Walid Phares on the war with Iran's proxies in Gaza

Rick Moran
Occasional AT contributor Dr. Walid Phares of the Foundation for the Defense of Democracies has an excellent overview of the conflict in Gaza where he rightly points to the influence of Iran driving Hamas:

The big picture is obvious. The current conflict is not really about the classic Arab-Israeli process, which can resume between Israel, the Palestinian Authority and the Arab League anytime it is not obstructed. The Gaza fight is about Iran's confrontation with Israel, and perhaps with the U.S. globally. A global strategic reading leads us to conclude that - just as we saw in Lebanon in 2006 -Tehran is pulling the strings and very smartly. Timing the Hamas end to the cease fire between two American presidencies in Washington and just before the Israeli and Palestinian elections, the Mullahs thought they would drag Israel into the Gaza battle on an Iranian timetable, triggering a "street" show of anger, boosted by the jihadi propaganda machine in the region with all the usual ramifications in the West. The astute Iranian move is to drag Israel enough into Gaza's mud to indict it internationally so that any future Israeli strikes at Iran's nuclear program will be seen as catastrophic. Tehran is calculating the minutia hoping Hamas will win at the end of the day, and that the Obama administration will begin its "talks" with Iran from an inferior position (since Israel will be blamed for the violence not the jihadists in Gaza). But the game has lots of risks, including the possibility that Hamas may lose its ability to be a military event maker after this campaign is over.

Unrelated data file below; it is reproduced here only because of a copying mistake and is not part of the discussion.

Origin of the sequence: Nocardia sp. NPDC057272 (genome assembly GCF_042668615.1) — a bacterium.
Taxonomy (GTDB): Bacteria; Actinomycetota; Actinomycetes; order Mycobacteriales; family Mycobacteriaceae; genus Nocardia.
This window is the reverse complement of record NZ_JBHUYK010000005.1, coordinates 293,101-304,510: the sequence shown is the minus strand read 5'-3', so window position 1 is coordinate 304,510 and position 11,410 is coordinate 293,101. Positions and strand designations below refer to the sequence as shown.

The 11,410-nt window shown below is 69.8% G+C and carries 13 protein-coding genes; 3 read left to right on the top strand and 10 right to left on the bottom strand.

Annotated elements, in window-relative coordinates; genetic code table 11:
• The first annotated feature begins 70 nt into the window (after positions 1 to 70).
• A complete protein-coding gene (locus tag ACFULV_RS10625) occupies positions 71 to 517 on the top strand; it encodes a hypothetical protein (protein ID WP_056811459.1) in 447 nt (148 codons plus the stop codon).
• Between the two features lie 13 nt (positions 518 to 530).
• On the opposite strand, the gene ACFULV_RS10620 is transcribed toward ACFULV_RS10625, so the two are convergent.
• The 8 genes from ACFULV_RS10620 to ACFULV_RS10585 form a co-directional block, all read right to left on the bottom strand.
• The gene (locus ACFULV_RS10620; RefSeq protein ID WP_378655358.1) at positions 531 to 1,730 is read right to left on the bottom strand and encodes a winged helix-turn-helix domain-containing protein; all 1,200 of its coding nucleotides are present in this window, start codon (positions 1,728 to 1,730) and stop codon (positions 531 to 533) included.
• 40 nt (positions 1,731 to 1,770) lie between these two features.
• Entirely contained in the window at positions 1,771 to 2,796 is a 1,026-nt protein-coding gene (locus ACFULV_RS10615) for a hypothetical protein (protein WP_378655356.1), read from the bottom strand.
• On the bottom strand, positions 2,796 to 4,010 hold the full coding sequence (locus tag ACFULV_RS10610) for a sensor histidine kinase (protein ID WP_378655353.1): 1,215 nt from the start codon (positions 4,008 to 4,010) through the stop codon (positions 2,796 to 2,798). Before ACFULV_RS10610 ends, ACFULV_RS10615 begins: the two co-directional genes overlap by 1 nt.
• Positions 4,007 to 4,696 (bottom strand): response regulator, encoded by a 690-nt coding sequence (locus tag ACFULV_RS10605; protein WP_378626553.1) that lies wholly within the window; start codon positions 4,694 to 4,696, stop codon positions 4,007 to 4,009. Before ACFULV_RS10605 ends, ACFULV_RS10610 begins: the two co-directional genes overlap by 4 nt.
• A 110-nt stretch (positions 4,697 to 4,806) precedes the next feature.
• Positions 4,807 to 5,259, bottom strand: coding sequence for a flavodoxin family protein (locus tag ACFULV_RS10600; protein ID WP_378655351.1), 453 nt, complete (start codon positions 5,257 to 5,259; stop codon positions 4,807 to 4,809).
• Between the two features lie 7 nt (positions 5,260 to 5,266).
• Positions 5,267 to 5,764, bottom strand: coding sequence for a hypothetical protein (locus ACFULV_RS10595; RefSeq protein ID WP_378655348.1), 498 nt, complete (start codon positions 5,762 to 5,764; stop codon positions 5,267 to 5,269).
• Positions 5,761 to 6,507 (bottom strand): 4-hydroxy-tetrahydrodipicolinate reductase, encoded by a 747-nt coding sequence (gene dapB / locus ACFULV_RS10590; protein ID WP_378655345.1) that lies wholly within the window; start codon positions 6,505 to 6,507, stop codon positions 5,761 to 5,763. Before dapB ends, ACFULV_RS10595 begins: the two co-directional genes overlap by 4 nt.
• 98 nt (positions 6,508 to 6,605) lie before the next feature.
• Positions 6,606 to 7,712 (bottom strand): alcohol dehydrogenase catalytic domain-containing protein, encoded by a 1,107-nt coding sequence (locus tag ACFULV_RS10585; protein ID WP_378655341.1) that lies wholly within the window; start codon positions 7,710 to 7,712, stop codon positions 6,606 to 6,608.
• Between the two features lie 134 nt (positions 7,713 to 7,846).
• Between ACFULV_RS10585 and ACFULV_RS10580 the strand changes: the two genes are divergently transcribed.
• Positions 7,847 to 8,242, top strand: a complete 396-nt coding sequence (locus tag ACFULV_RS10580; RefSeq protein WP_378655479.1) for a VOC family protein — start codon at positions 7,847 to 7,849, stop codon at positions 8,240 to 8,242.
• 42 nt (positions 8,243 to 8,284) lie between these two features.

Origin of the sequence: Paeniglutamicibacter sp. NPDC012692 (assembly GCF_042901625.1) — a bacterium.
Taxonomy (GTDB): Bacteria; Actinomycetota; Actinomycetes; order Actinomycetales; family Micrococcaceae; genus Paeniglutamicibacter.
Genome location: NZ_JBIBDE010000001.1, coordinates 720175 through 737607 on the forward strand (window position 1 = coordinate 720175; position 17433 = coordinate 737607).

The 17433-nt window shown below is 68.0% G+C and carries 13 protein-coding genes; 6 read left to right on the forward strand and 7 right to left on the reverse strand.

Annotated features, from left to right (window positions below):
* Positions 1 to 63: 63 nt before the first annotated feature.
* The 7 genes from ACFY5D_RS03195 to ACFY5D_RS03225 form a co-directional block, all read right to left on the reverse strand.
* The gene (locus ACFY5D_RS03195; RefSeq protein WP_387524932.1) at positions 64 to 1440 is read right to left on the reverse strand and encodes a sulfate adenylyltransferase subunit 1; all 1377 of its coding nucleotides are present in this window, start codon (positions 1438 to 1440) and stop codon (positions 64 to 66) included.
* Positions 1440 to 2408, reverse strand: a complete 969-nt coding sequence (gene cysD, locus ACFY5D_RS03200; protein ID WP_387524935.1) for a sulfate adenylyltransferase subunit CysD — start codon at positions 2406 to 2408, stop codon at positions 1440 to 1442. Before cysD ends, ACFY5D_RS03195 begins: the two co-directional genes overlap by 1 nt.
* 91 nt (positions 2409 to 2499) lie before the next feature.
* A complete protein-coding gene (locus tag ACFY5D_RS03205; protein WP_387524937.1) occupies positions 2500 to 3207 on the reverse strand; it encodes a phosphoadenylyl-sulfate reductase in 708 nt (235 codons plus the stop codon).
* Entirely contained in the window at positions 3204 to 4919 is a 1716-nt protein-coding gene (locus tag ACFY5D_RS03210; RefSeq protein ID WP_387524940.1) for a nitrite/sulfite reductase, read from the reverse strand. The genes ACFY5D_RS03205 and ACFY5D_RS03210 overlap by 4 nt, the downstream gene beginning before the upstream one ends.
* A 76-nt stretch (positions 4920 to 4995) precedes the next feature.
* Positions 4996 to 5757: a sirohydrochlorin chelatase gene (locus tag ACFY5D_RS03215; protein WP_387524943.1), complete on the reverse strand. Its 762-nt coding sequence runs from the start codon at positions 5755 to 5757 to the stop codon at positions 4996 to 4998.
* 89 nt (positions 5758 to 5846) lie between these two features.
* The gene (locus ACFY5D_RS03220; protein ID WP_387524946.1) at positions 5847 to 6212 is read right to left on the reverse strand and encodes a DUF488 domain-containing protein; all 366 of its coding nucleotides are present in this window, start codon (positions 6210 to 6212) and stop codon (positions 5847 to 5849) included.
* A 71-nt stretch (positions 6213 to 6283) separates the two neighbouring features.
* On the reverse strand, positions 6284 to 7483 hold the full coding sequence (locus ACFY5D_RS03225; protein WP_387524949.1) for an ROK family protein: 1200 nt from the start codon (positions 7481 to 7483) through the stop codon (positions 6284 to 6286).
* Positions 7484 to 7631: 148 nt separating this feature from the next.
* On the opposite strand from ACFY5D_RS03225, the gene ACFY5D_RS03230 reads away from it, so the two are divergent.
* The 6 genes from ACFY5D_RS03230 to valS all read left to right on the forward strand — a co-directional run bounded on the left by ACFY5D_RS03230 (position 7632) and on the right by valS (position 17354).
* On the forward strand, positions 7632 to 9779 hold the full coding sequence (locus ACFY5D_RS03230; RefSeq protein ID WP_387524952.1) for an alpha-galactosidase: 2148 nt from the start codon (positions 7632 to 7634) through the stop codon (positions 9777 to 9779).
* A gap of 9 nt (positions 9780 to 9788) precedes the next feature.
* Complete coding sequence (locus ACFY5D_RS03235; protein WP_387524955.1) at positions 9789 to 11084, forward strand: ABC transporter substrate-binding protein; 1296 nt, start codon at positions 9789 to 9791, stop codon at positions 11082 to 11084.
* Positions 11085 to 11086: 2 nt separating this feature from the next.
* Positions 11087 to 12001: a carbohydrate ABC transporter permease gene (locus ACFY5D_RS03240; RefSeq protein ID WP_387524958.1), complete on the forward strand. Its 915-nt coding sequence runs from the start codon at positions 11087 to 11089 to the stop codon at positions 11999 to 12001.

You can read the rest here.




Occasional AT contributor Dr. Walid Phares of the Foundation for the Defense of Democracies has an excellent overview of the conflict in Gaza where he rightly points to the influence of Iran driving Hamas:

The big picture is obvious. The current conflict is not really about the classic Arab-Israeli process, which can resume between Israel, the Palestinian Authority and the Arab League anytime it is not obstructed. The Gaza fight is about Iran's confrontation with Israel, and perhaps with the U.S. globally. A global strategic reading leads us to conclude that - just as we saw in Lebanon in 2006 -Tehran is pulling the strings and very smartly. Timing the Hamas end to the cease fire between two American presidencies in Washington and just before the Israeli and Palestinian elections, the Mullahs thought they would drag Israel into the Gaza battle on an Iranian timetable, triggering a "street" show of anger, boosted by the jihadi propaganda machine in the region with all the usual ramifications in the West. The astute Iranian move is to drag Israel enough into Gaza's mud to indict it internationally so that any future Israeli strikes at Iran's nuclear program will be seen as catastrophic. Tehran is calculating the minutia hoping Hamas will win at the end of the day, and that the Obama administration will begin its "talks" with Iran from an inferior position (since Israel will be blamed for the violence not the jihadists in Gaza). But the game has lots of risks, including the possibility that Hamas may lose its ability to be a military event maker after this campaign is over.

You can read the rest here.